Introducing Reiki, the Spiritual Healing Art

2003 Health Supplement

Volume CIII, No. 5May, 2003

Thomas Verchot

Stress – both physical and emotional – is certainly not uncommon to musicians. Too much work can cause tension or injury to certain parts of the body. And too little work creates a lot of anxiety.

Reiki – a gentle, noninvasive method of natural, spiritual healing – is an effective way to help cope with musicians’ stress. Reiki can also help unlock energy blocks that interfere with peak performance. And it can create emotional connections to facilitate greater communication with an audience.

Reiki is actually a common Japanese word. The first part of the word, Rei, translates as transcendental spirit, mysterious power, or essence. The second part, Ki, means life force or breath, also known as chi or prana. As with most practices, however, words act as mere pointers – Reiki is much better experienced than explained.

Reiki is a healing art, and it’s important to remember that “healing” is different from “curing.” Healing re-establishes a sense of well being and inner peace. While healing may indeed also cure your physical symptoms, it is experienced primarily as an increased internal calmness and peace. A Reiki session works to establish balance in the whole person.

The benefits include relaxation, emotional release, stress reduction, energy stabilization and increased creativity. It can also help relieve pain as well as boost the immune system.

Reiki as a traditional practice was discovered by Dr. Mikao Usui in mid-19th century Japan. After a comprehensive study of spiritual healing techniques followed by a 21-day fasting and meditation period, Usui discovered the symbols and techniques for healing now known as Reiki.

Hawaya Takata brought Reiki to the United States after training in the late 1930’s with Chujiro Hayashi, Usui’s spiritual heir. Takata began teaching Reiki to other practitioners in Hawaii during the 1970’s.

There are three levels of training for Reiki.

Level One enables practitioners to treat themselves as well as others.

With Level Two, symbols are learned which can be used to balance and increase energy as well as allow healing from a distance – without even being in the physical presence of the recipient.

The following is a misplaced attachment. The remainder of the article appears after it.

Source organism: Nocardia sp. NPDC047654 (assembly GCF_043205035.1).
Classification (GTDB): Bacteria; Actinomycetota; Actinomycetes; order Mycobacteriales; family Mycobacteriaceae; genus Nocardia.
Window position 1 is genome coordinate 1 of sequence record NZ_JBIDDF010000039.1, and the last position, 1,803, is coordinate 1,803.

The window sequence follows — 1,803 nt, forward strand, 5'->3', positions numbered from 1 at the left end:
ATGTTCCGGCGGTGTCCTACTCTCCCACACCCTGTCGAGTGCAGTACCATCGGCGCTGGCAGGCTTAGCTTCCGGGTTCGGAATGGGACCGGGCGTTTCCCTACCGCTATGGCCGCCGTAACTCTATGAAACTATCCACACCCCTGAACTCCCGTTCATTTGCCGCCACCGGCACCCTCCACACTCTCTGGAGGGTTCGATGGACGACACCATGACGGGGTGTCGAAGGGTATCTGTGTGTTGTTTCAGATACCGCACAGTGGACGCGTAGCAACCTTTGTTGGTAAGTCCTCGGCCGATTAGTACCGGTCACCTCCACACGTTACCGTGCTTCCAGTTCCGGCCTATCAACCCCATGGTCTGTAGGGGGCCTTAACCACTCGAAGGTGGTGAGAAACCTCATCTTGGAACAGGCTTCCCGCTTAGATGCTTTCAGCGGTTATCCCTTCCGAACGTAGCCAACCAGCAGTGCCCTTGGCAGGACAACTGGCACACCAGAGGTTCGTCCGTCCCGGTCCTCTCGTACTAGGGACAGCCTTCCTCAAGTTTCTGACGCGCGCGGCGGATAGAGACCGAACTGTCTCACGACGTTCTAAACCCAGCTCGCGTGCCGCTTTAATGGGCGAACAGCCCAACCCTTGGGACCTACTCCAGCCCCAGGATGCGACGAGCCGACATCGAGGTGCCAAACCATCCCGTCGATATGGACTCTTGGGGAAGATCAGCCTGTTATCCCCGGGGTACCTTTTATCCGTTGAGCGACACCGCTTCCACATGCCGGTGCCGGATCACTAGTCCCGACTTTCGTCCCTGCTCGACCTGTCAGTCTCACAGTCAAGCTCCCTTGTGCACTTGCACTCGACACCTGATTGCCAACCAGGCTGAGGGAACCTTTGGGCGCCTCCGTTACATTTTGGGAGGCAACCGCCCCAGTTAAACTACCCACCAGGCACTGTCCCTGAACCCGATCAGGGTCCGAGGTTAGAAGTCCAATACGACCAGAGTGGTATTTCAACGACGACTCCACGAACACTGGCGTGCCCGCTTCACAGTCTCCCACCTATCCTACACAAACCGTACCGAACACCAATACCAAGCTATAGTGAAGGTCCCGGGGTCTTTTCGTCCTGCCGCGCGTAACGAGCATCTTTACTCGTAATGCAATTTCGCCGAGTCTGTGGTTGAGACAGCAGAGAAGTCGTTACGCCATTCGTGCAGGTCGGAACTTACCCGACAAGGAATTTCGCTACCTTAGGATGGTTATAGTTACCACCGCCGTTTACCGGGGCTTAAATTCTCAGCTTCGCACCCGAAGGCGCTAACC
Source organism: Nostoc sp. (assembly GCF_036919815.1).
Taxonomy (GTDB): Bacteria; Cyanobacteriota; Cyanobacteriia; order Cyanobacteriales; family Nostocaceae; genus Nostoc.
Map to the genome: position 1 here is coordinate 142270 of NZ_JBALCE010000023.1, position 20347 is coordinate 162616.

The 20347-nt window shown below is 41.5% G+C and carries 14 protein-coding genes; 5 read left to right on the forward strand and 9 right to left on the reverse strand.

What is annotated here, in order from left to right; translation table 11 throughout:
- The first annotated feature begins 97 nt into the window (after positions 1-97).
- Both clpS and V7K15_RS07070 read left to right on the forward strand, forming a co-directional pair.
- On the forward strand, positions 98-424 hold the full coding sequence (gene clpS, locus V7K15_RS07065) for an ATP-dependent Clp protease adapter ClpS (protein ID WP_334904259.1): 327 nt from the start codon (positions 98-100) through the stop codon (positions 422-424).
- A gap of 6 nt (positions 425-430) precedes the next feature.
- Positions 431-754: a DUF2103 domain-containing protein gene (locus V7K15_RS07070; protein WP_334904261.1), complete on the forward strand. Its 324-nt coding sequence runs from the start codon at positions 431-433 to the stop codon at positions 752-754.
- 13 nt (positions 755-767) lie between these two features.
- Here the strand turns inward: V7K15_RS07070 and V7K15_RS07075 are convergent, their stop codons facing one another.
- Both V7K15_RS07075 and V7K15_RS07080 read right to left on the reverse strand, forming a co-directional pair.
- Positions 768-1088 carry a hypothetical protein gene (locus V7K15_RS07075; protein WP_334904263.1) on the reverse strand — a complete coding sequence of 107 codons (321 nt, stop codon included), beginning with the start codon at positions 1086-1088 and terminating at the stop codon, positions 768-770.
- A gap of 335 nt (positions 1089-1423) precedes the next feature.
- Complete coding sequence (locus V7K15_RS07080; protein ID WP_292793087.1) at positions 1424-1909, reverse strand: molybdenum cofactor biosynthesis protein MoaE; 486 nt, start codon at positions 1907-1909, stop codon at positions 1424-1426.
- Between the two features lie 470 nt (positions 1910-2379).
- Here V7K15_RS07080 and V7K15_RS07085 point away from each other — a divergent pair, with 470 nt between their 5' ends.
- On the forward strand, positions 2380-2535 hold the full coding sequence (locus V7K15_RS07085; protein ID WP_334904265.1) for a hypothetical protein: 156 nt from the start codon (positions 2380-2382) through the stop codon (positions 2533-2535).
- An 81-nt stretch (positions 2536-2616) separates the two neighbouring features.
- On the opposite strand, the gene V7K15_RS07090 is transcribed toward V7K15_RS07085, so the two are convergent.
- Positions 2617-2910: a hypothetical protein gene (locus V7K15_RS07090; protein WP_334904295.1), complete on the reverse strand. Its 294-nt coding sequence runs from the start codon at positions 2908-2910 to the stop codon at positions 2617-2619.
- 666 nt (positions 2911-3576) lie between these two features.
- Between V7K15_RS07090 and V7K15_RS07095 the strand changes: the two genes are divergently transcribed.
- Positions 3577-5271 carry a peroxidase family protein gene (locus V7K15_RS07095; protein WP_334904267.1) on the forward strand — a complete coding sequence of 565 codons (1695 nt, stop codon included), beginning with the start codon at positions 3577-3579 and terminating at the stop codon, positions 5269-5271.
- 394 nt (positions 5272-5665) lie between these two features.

Level Three – Reiki Master – is the teacher’s degree. At this level one learns to attune others as channels for Reiki.

A Reiki session begins with a discussion of any physical or emotional issues that the recipient wishes to address. Permission to touch the (fully dressed) client is then formally requested.

Reiki can be administered in two ways – through direct hand contact or hovering over the body without any physical contact. The recipient draws healing energy through an attuned practitioner from the universal life source.

While the principal aim of a session is the balancing of the entire energy system, special attention can be given to specific areas where there are physical or emotional concerns.

A short meditation opens up the channeling of the energy before the treatment begins. The recipient either lies on a massage tables or sits in a chair. Standard hand positions are employed; however, intuition plays a significant role as well.

Reiki practitioners say they are channeling higher intelligence, which directs their hands to the areas where they are most needed.

At times the recipient will experience sensations of heat or cold, muscle tension release and a deepening of the breath during the session, which usually lasts approximately one hour.

There are some variations on Reiki training, but the traditional Usui method is as follows.

Both Levels One and Two involve class instruction followed by a 21-day cleansing period where Reiki is self-administered daily. Training for the master level is more complex, the procedure varying from teacher to teacher.

Although there are instructors who teach all three levels in a single weekend, this is not considered to be traditional Usui technique.

In choosing a practitioner it is usually helpful to inquire about the lineage of your prospective practitioner’s teachers. Traditional practitioners will have a lineage that leads directly back to Dr. Usui. It is also imperative that you feel safe and comfortable with the person. Trust your instincts.

Dr. Usui wrote five principals of Reiki that guide practitioners and recipients alike:

  1. Just for today, I will live the attitude of gratitude.
  2. Just for today, I will not worry.
  3. Just for today, I will not anger.
  4. Just for today, I will do my work honestly.
  5. Just for today, I will show love and respect for every living thing.

Wishing you good health and peace,

Thomas Verchot

Thomas Verchot, Traditional Reiki Practitioner, is a member of 802, and holds a Level Two certification. He is a member of the International Independent Reiki Masters and Practitioners Association. Call (212) 740-0596 for appointments or information.